Cleveland Street Workhouse
Template:Infobox building The Cleveland Street Workhouse is a Georgian property in Cleveland Street, London built between 1775 and 1778 for the care of the London sick and poor under the Old Poor Law. The building remained in operation until 2005 after witnessing the complex evolution of the healthcare system in England. After functioning as a workhouse, the building became a workhouse infirmary before being acquired by the Middlesex Hospital and finally falling under the NHS. It the last century it was known as the Middlesex Hospital Annexe and the Outpatient Department. It closed to the public in 2005 and it has since been vacated. On 14 March 2011 the entire building became Grade II Listed.
The Cleveland Street Workhouse was built on an H plan on the eastern side of Cleveland Street between 1775 and 1778 by the parish of St Paul Covent Garden, on land leased from the Bedford Estate. The construction of the building resulted from the intercession of the Duke of Bedford’s steward Robert Palmer, who together with Duchess Gertrude planned and realized the construction of Bedford Square and Gower Street.
The original Act of Parliament was obtained in May 1775. The building was initially designed to accommodate 200 paupers, but the plan was modified prior to construction to accommodate a greater number.
Construction began that same year and by 1778 the building was already completed and fully occupied. Shortly afterwards, permission was sought from the landowner the Duke of Bedford, to use part of the site as a burial ground for the parish, as authorized by the Parliamentary Act. The ground was consecrated in 1790.<ref name="SurveyOfLondon">Survey of London. Volume 36, p. 61</ref>
That same decade the church of St Paul's, Covent Garden, which was built by Inigo Jones in 1631–33, was renovated (following a fire) by the eminent architect Thomas Hardwick. Hardwick was a famous church architect: he restored Sir Christopher Wren’s St James, Piccadilly and re-built George Dance the Younger's St Bartholomew-the-Less in West Smithfield (1823–25), and he is also famous for designing the church of St Mary the Virgin at Wanstead (completed in 1790 – Grade I listed), St John's Church in St John's Wood High Street (1813–14) and the church of St Mary in Marylebone Road (1813–17), arguably his most notable work. In 1796, the trustees in charge of the restoration work of the church at Covent Garden employed Thomas Hardwick to design a new infectious ward and a new infirmary, built in 1802 and 1819.<ref name="SurveyOfLondon"/>
In 1829 the workhouse became independently managed and in 1836 it was entrusted to the Board of Guardians of the Strand Poor Law Union. This was the first in a long series of name changes: over the course of its history the building has been known as:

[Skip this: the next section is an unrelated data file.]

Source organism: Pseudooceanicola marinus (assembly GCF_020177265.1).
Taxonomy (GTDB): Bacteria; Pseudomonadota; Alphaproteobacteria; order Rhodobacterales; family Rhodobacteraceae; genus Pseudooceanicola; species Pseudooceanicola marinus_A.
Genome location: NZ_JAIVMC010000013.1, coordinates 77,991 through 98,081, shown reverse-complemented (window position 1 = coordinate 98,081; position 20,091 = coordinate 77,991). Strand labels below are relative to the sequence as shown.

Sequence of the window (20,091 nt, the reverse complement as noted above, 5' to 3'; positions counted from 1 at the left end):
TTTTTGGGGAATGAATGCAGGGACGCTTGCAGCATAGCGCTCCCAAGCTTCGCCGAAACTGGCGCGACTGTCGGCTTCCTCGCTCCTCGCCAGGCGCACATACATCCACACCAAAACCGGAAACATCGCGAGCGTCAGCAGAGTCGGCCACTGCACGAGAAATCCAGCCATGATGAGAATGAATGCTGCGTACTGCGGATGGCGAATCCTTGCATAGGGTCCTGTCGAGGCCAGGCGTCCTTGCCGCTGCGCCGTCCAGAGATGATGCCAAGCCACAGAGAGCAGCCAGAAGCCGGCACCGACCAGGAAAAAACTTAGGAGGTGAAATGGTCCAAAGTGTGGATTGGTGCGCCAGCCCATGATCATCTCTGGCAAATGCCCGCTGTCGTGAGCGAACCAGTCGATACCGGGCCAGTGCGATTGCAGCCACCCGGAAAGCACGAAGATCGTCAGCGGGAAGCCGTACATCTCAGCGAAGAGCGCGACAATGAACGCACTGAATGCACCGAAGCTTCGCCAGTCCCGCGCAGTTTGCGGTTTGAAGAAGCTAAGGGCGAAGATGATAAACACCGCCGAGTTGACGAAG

- St Paul Covent Garden Workhouse or simply Covent Garden Workhouse
- Strand Union Workhouse
- Central London Sick Asylum
- Cleveland Street Infirmary
- Middlesex Hospital Annexe
- Middlesex Hospital Outpatient Department
Despite its many names, the core function of the building has remained unaltered over more than two centuries: the vast majority of the paupers admitted while it was a workhouse were infirm (fewer than 8 per cent were able-bodied). When the workhouse facility was relocated to Edmonton (1876), the building served as an asylum for the mentally ill, before becoming an infirmary. It was finally incorporated into the Middlesex Hospital in 1926, which came under the management of the NHS in 1948. Even during the workhouse era the core function was to tend and care for the sick and infirm, since ill-health and infirmity was the main cause of pauperism. The building represents a unique example of a purpose-built Georgian workhouse that has remained in service to the sick and poor of London for more than 200 years.
An account of the appearance of he building in 1856 by its medical officer Joseph Rogers survives, matching the appearance of the building in modern days: Template:Quote
UCLH NHS Foundation Trust in 2010 proposed the building's demolition in a planning application (and conservation area consent) submitted to Camden London Borough Council to replace it with a large building mixing private accommodation with commercial space. However adjoining Westminster City Council raised objections on three grounds on 2 December 2010.Template:Efn
The Cleveland Street Workhouse is of particular importance in light of the fact that Charles Dickens is known to have lived nearby in what is now 22 Cleveland Street. Dickens lived there as a young child between 1815 and 1816, and then again as a teenager in 1828–1831. His residence in the street has led to the suggestion that the nearby workhouse was probably the inspiration for Oliver Twist.